Much ink has been spilled on the subject and I had thought that there was nothing further that could be said. But I am sufficiently riled by Melinda Parisotti's piece in Building ("What apocalypse?", 10 August, page 37) to respond.
Melinda's piece – rather smugly – suggests that the Contracts (Rights of Third Parties) Act 1999 is a "damp squib", and that those who hoped it might make a difference are – rather gratifyingly – wrong. Astonishingly, she suggests that the construction industry does not need the act, as it has the collateral warranty mechanism to deal with third party rights. She defends that mechanism and suggests that it is preferable to using the act.
Most of us feel that we have better uses for our time and our clients' money than perpetrating the present fiasco. In an industry that is trying so hard to eliminate waste and improve its processes, is there any room for this quest for an overcomplicated and ultimately self-defeating web of separate contracts?
So, I think it is worth looking at Melinda's reasoning in detail.
She suggests that third parties want to be able to file away their own piece of paper. She even suggests that collateral warranties are "fairly brief and unambiguous". She contrasts this with the position if the act is used. This means, she asserts, that beneficiaries need to search through a substantial bundle of documentation to find the parts that confer rights.
Most of us feel that we have better uses for our time and our clients’ money than perpetrating the present fiasco
This is simply wrong. Collateral warranties may be brief, but they are meaningless unless they are filed with a copy of the contract on which they depend. And given the doubts about the enforceability of many of the provisions of collateral warranties, such as net contributions clauses, to describe them as "unambiguous" is disingenuous. And the act does not mean Post-it notes all over the contract – the rights that are conferred on the third party can be clearly set out in a separate schedule, in exactly the same way as the collateral warranty is at present.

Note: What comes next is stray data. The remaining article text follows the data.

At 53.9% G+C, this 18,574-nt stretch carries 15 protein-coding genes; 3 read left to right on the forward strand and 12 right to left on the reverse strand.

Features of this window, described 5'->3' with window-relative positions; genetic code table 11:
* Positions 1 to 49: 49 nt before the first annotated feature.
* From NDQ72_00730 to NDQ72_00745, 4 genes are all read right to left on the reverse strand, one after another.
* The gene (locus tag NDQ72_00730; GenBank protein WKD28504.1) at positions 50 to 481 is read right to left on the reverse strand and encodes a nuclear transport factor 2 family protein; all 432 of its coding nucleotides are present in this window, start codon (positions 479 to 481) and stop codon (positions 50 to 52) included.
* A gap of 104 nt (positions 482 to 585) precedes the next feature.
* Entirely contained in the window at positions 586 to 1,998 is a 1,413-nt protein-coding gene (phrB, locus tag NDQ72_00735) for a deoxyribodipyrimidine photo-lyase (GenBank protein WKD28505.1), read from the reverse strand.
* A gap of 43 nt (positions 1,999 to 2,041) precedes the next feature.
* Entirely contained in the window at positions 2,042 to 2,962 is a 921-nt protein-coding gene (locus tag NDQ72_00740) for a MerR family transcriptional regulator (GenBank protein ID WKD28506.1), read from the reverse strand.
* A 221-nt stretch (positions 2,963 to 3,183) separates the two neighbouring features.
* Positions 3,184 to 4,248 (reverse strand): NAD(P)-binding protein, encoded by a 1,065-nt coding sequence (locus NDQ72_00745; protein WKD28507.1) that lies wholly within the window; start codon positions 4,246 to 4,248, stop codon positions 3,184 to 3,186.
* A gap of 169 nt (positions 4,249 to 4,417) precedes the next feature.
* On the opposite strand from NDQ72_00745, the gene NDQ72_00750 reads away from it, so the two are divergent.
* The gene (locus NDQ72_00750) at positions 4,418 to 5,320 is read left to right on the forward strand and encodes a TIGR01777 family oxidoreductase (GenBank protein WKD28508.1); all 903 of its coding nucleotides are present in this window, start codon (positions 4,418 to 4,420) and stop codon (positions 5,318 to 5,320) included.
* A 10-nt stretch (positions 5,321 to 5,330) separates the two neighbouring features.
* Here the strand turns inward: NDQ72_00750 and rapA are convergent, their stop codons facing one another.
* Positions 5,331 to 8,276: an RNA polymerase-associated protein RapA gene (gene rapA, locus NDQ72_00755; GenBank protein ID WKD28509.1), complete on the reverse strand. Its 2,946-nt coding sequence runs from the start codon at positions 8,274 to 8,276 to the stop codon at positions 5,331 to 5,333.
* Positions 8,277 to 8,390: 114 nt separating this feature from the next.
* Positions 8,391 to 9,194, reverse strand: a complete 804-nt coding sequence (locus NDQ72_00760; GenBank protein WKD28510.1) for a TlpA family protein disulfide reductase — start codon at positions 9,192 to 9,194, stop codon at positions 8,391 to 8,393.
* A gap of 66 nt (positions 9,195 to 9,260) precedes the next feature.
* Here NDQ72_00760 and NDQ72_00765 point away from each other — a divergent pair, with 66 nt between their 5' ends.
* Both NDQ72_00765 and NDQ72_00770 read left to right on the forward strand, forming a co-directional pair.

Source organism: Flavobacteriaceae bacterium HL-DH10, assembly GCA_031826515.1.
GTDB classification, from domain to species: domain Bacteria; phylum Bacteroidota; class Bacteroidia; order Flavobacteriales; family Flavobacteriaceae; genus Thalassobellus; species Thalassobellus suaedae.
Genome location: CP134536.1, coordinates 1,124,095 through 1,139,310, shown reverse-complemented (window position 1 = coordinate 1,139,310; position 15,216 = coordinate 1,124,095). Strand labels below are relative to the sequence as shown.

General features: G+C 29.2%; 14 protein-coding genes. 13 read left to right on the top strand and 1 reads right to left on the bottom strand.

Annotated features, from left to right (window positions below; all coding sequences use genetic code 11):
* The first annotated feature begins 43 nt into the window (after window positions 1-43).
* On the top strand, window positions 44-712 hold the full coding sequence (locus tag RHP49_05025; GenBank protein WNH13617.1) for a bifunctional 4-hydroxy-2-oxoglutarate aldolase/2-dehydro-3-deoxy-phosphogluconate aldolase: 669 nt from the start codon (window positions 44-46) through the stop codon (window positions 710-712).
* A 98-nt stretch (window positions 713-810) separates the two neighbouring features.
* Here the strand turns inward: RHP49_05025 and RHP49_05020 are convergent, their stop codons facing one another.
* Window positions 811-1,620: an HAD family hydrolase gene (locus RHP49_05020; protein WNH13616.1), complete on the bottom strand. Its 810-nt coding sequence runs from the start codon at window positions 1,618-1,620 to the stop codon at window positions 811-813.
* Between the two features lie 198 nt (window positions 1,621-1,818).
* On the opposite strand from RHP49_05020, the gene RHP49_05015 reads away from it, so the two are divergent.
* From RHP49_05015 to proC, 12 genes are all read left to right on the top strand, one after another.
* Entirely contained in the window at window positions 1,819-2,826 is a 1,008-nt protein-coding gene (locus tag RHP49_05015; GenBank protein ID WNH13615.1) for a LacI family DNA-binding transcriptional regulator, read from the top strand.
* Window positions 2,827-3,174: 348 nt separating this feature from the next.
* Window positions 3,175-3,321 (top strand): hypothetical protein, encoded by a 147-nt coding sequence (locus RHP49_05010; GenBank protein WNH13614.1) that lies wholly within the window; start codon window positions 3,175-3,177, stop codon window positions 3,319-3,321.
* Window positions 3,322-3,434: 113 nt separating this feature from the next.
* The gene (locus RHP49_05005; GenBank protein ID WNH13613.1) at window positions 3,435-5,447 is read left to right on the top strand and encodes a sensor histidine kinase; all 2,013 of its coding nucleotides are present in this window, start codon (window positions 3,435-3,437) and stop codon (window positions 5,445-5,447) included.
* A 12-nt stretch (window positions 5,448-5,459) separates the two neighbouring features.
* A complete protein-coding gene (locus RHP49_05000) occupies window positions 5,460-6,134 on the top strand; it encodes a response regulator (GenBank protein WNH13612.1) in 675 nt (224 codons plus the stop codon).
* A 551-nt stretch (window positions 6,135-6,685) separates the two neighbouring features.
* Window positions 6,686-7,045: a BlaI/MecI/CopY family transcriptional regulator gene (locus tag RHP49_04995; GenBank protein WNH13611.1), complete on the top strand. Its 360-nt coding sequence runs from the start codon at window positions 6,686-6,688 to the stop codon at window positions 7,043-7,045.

Melinda suggests that one or two lawyers with whom she has had dealings are "twitchy" about using the act. A straw poll of leading construction lawyers in the City reveals no such twitchiness; rather the reverse. Those brave developers who have been in the vanguard of using the act have, for the most part, been greeted with a constructive response and have enormously simplified their transactions. Indeed,
the construction sub-group on the City of London Law Society and the JCT are both examining the possibility of drafting provisions using the act.
Melinda's next explanation for the industry's reluctance to use the act is inertia. "Traditional diehards" exclude it because they object in principle to third party rights. As this principled objection presumably applies to rights conferred by collateral warranties, the diehards must be working on projects that are neither funded externally, sold nor let.
Melinda's final assertion is that giving rights to third parties adds complicating factors to construction contracts, and therefore time and cost. Is Melinda arguing that the need to get collateral warranties signed when a tenant is found is not a complication that adds time and cost?
Ann Minogue is a partner in solicitor Linklaters.